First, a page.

Druids and butterflies

The butterfly is always a popular metaphor for any kind of transformation. That whole stodgy caterpillar to elegant fluttering beauty gives us a story about the soul that many find appealing. The butterfly has also become the story we tell each other about how tiny things can have a massive impact. The imagined butterfly flaps its wings and this sets of a chain of events leading to a massive storm far away. These are good stories, although I think they tell us far more about what we want from a story than they tell us anything about butterflies.

The thing I find most interesting about butterflies, is their gender issues. My understanding is that butterflies cannot easily gender identify other butterflies. This is why we get the lovely phenomena of butterflies dancing together in the air. Two, sometimes three of four butterflies all flying together in a small area, figuring each other out. Sometimes this causes two butterflies to go off together and make eggs. Sometimes it doesn’t. Outside of observable reproductive activity, we don’t really know what’s going on here.

I can say with confidence that there is no violent rejection between butterflies when they turn out not to suit each other. They have no problem doing this exploration in threes and fours, there is no territorialness, no chasing off of rivals. As a queer and plural sort of person, it is tempting to me to read things into the way butterflies dance together. That maybe they enjoy being three or four butterflies figuring things out. That not getting to egg making might be ok, that the dance might be a thing in its own right. I acknowledge that I am bringing my own needs and stories to the table here, but there is nothing in what butterflies do to say otherwise.

That weaving air dance of two, three or more butterflies is without a doubt, an act of beauty and gentleness. There is so much unkindness, rivalry, jealousy and possessiveness in how humans court each other, but there’s no intrinsic reason to interact that way. We could choose to be more like butterflies, dance with each other for the joy of it, be relaxed about where we don’t suit each other, and let it be what it is. For Druids interested in peace, they’re a helpful being to contemplate.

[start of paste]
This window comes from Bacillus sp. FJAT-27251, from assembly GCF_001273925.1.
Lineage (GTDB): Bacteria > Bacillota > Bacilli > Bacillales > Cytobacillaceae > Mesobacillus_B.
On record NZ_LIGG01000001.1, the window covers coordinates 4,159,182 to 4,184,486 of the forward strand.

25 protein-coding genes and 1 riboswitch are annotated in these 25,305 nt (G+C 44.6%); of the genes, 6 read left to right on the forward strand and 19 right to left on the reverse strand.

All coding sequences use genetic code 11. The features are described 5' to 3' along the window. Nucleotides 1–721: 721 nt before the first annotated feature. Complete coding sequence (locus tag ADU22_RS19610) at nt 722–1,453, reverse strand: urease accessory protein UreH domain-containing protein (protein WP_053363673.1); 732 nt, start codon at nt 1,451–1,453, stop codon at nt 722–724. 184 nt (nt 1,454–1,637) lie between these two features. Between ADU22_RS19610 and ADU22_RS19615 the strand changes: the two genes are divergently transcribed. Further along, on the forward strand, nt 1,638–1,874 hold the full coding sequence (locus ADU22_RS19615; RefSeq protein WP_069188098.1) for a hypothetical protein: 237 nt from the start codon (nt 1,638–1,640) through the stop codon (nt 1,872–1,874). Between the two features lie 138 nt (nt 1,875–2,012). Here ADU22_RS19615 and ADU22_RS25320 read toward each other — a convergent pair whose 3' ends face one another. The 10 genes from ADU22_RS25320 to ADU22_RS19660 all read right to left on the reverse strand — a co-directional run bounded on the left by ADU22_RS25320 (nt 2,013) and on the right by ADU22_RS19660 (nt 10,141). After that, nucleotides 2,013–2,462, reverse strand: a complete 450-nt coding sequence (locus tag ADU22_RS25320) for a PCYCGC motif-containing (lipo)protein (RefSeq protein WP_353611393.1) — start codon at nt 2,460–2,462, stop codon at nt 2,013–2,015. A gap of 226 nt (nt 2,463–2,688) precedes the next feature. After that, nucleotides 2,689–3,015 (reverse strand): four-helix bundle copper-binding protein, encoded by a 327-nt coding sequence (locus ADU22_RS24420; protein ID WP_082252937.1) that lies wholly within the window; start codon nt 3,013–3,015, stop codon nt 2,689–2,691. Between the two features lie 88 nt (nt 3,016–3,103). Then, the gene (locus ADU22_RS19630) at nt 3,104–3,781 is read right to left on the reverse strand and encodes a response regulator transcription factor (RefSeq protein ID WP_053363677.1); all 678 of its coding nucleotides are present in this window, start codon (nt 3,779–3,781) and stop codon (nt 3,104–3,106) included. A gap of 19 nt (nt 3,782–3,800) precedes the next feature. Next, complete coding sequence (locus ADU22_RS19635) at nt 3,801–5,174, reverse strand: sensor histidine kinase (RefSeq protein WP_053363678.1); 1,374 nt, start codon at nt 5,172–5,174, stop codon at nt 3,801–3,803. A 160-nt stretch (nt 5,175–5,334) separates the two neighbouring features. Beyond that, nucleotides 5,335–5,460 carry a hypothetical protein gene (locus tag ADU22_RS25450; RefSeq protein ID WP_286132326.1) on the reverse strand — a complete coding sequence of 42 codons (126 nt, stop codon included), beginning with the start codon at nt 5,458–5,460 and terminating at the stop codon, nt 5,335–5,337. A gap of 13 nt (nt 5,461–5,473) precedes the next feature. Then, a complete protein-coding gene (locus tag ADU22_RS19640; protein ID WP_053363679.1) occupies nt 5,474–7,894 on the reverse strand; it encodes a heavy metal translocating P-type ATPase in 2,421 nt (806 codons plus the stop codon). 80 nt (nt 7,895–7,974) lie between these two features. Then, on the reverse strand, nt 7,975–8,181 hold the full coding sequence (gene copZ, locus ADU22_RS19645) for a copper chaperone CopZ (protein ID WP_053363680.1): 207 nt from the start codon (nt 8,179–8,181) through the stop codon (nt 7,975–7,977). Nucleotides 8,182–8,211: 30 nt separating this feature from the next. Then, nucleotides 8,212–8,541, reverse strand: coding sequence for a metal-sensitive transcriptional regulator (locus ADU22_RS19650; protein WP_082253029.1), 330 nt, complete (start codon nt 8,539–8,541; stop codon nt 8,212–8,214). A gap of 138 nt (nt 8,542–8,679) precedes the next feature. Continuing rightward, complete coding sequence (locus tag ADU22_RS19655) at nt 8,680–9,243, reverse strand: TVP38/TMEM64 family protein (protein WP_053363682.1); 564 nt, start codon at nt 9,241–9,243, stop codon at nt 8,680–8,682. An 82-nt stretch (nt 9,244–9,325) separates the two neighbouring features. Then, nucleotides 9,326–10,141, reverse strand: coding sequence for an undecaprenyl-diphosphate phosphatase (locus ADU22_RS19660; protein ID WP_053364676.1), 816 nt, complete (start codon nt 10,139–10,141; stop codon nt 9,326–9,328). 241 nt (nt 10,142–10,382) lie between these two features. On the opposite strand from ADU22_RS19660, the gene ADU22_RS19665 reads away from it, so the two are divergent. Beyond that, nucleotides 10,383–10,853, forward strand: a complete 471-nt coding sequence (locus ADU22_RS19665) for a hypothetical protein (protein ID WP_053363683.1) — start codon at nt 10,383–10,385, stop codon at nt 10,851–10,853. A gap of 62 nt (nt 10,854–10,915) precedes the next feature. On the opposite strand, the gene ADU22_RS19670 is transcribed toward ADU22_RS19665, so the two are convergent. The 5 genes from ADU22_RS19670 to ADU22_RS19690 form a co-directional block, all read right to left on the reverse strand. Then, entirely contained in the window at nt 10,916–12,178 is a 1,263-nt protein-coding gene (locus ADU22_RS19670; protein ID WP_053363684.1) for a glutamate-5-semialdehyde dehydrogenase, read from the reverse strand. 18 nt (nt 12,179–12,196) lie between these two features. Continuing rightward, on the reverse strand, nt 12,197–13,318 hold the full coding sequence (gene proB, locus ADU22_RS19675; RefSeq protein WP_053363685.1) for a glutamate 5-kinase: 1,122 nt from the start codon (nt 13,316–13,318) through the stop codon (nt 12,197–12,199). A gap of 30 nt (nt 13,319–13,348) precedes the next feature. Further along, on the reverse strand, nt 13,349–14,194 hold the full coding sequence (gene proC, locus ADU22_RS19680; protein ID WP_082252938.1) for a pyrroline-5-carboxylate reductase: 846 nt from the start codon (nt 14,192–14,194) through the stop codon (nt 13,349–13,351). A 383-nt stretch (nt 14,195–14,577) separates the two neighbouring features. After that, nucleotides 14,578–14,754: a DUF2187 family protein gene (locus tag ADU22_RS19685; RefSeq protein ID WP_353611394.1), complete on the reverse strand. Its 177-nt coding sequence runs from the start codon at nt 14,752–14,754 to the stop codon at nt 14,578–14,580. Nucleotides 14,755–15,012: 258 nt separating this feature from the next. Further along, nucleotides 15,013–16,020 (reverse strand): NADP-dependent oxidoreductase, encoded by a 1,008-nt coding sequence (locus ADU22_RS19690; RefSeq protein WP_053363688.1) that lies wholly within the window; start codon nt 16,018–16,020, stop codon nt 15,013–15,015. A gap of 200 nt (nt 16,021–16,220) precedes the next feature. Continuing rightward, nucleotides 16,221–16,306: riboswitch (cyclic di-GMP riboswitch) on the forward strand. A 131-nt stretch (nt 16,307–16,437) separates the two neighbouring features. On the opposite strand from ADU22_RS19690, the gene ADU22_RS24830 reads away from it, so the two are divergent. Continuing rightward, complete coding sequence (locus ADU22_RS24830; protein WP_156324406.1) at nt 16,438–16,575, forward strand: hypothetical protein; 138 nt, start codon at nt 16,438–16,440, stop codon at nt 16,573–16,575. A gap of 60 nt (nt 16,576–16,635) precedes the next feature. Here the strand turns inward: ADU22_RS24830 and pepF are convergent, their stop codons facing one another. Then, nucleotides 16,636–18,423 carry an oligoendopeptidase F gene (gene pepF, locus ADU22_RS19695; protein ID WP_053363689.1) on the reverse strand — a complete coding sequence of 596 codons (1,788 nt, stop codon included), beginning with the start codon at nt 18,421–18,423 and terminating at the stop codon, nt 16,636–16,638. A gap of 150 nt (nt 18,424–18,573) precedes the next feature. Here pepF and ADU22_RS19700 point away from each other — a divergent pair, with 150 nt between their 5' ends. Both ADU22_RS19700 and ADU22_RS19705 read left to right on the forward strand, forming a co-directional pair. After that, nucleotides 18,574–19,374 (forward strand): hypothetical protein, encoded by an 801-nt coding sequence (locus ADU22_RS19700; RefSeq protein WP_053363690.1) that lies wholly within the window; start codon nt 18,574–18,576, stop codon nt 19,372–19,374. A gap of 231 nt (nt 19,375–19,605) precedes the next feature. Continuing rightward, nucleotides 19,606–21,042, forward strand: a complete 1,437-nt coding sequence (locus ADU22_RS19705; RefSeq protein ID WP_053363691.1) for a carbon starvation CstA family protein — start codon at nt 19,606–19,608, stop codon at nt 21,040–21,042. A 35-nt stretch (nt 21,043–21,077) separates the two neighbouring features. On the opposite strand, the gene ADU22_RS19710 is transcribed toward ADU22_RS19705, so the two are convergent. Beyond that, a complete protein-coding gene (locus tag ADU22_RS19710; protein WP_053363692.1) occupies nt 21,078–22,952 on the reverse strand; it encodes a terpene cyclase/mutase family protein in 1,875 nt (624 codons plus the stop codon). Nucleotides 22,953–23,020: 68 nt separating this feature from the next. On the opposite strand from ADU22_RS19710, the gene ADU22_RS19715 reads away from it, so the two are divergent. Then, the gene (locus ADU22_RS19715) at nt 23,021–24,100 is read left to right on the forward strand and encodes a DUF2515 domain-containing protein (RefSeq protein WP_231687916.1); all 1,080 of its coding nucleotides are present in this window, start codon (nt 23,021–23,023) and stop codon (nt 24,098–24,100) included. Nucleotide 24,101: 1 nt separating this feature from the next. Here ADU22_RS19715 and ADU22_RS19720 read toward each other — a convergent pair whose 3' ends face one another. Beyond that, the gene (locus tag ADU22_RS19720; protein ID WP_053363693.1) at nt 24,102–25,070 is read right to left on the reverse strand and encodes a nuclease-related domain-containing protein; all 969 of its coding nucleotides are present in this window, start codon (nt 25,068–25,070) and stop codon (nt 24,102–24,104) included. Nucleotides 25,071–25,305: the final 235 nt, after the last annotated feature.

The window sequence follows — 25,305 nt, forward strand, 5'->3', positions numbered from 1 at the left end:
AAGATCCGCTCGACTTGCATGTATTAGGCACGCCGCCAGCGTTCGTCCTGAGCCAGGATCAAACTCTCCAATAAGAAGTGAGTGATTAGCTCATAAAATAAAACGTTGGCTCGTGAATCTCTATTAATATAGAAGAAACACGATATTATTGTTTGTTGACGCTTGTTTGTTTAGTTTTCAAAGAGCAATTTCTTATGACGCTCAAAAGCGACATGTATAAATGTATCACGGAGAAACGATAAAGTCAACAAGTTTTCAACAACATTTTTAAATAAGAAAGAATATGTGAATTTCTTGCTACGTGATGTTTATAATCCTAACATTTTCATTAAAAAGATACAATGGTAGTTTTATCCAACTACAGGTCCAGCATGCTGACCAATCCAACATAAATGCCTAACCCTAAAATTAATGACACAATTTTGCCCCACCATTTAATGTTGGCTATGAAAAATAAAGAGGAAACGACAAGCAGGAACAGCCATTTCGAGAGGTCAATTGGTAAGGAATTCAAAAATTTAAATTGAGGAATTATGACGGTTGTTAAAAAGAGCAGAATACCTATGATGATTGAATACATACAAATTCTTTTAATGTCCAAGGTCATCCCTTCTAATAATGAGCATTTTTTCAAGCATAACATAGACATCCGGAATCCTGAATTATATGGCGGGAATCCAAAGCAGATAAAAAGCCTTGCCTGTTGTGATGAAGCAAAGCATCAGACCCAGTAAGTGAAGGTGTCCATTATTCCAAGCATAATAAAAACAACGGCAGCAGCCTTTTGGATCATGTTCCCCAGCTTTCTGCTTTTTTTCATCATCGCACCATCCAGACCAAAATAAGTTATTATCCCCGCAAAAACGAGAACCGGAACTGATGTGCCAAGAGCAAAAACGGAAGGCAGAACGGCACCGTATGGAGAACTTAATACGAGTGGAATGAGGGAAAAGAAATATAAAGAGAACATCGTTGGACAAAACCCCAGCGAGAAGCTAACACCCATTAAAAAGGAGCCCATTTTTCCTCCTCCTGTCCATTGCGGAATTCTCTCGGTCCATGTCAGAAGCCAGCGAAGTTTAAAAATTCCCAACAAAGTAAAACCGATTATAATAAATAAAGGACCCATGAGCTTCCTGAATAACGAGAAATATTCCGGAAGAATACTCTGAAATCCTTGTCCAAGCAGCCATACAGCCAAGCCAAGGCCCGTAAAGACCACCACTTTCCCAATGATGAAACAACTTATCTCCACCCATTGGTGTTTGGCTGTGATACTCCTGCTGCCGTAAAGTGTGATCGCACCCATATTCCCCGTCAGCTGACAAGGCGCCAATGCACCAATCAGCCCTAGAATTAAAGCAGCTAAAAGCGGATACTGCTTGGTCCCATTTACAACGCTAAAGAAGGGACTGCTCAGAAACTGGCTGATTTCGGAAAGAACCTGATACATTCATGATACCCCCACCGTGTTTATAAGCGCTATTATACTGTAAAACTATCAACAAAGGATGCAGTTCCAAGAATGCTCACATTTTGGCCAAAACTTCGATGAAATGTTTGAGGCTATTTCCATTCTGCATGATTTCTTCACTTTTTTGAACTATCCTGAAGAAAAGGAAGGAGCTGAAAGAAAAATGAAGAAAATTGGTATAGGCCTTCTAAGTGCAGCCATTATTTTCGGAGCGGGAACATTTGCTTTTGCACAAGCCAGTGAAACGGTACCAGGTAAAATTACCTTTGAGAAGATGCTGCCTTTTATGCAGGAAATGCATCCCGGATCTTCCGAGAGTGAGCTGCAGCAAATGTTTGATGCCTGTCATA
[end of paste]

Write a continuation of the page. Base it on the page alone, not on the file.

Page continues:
The Druid’s Hedgehog

Spiky on the outside, soft in the middle, I identify rather a lot with hedgehogs. Night wandering snufflers, eaters of whatever turns up, there’s something cheerfully pragmatic about hedgehogs. In recent years they’ve also provided us with evidence about how quickly creatures can adapt. Once, they rolled into balls to deal with threats, and died to cars. Now, they run away. They shouldn’t have to, but human spaces aren’t much good for them.

In my teens I had a number of memorable hedgehog encounters. There was a hedgehog who lived under my grandmother’s shed. There was one evening when I was sat on her doorstep because I couldn’t sleep (I lived between her house and my mother’s not really belonging anywhere). The night was quiet, but there came a sound as though an army of a hundred tiny marching feet was coming down the road. I was a little scared, but I stayed put. And down the road came a massive hedgehog, spines skittering over the bumps in the tarmac to make the sound of many feet.

That encounter got me thinking about traditions of putting bread and milk out for faeries. This is also what one traditionally puts out for a hedgehog, although it’s not good for them and cat food is far better. But, feed the hedgehog, and there will be fewer pests in your vegetable plot, and you will be blessed with more food.